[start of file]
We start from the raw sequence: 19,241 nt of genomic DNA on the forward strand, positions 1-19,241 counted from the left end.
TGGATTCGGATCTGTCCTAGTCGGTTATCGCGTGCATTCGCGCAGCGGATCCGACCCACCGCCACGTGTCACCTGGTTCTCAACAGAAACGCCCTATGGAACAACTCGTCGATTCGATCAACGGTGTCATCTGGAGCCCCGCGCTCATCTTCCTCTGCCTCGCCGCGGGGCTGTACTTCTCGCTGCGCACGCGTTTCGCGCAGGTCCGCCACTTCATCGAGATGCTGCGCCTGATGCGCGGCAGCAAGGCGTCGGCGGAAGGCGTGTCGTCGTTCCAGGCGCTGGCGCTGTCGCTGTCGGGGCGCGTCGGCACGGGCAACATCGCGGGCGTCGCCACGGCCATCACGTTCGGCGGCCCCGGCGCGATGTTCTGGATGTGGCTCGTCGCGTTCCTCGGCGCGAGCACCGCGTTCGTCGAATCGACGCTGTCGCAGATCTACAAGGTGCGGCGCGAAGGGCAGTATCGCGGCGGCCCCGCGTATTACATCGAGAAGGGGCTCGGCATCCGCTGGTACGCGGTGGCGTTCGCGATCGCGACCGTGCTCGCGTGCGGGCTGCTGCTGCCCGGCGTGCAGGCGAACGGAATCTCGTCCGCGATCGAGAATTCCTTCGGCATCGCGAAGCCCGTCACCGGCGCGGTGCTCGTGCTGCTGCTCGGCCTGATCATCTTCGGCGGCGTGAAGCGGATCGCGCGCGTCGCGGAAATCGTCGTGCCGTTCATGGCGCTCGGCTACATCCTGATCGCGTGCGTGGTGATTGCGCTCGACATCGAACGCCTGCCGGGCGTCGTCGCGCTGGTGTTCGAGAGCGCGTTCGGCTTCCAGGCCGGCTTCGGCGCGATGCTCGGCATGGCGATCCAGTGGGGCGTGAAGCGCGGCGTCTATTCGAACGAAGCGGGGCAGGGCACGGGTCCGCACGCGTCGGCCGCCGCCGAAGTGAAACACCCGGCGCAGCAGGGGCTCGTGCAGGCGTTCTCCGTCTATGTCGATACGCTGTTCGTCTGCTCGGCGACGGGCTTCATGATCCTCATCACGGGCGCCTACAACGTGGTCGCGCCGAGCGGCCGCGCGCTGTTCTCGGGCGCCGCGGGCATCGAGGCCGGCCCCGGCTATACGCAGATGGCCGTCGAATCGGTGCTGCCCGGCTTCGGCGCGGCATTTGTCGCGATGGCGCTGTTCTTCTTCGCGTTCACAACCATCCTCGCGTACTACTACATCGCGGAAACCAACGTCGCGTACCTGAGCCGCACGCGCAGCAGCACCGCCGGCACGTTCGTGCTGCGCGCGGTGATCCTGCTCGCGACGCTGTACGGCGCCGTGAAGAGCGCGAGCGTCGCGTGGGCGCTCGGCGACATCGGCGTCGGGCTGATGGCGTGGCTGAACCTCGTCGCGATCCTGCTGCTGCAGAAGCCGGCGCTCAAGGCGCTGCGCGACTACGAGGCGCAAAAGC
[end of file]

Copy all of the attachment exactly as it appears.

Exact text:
We start from the raw sequence: 19,241 nt of genomic DNA on the forward strand, positions 1-19,241 counted from the left end.
TGGATTCGGATCTGTCCTAGTCGGTTATCGCGTGCATTCGCGCAGCGGATCCGACCCACCGCCACGTGTCACCTGGTTCTCAACAGAAACGCCCTATGGAACAACTCGTCGATTCGATCAACGGTGTCATCTGGAGCCCCGCGCTCATCTTCCTCTGCCTCGCCGCGGGGCTGTACTTCTCGCTGCGCACGCGTTTCGCGCAGGTCCGCCACTTCATCGAGATGCTGCGCCTGATGCGCGGCAGCAAGGCGTCGGCGGAAGGCGTGTCGTCGTTCCAGGCGCTGGCGCTGTCGCTGTCGGGGCGCGTCGGCACGGGCAACATCGCGGGCGTCGCCACGGCCATCACGTTCGGCGGCCCCGGCGCGATGTTCTGGATGTGGCTCGTCGCGTTCCTCGGCGCGAGCACCGCGTTCGTCGAATCGACGCTGTCGCAGATCTACAAGGTGCGGCGCGAAGGGCAGTATCGCGGCGGCCCCGCGTATTACATCGAGAAGGGGCTCGGCATCCGCTGGTACGCGGTGGCGTTCGCGATCGCGACCGTGCTCGCGTGCGGGCTGCTGCTGCCCGGCGTGCAGGCGAACGGAATCTCGTCCGCGATCGAGAATTCCTTCGGCATCGCGAAGCCCGTCACCGGCGCGGTGCTCGTGCTGCTGCTCGGCCTGATCATCTTCGGCGGCGTGAAGCGGATCGCGCGCGTCGCGGAAATCGTCGTGCCGTTCATGGCGCTCGGCTACATCCTGATCGCGTGCGTGGTGATTGCGCTCGACATCGAACGCCTGCCGGGCGTCGTCGCGCTGGTGTTCGAGAGCGCGTTCGGCTTCCAGGCCGGCTTCGGCGCGATGCTCGGCATGGCGATCCAGTGGGGCGTGAAGCGCGGCGTCTATTCGAACGAAGCGGGGCAGGGCACGGGTCCGCACGCGTCGGCCGCCGCCGAAGTGAAACACCCGGCGCAGCAGGGGCTCGTGCAGGCGTTCTCCGTCTATGTCGATACGCTGTTCGTCTGCTCGGCGACGGGCTTCATGATCCTCATCACGGGCGCCTACAACGTGGTCGCGCCGAGCGGCCGCGCGCTGTTCTCGGGCGCCGCGGGCATCGAGGCCGGCCCCGGCTATACGCAGATGGCCGTCGAATCGGTGCTGCCCGGCTTCGGCGCGGCATTTGTCGCGATGGCGCTGTTCTTCTTCGCGTTCACAACCATCCTCGCGTACTACTACATCGCGGAAACCAACGTCGCGTACCTGAGCCGCACGCGCAGCAGCACCGCCGGCACGTTCGTGCTGCGCGCGGTGATCCTGCTCGCGACGCTGTACGGCGCCGTGAAGAGCGCGAGCGTCGCGTGGGCGCTCGGCGACATCGGCGTCGGGCTGATGGCGTGGCTGAACCTCGTCGCGATCCTGCTGCTGCAGAAGCCGGCGCTCAAGGCGCTGCGCGACTACGAGGCGCAAAAGC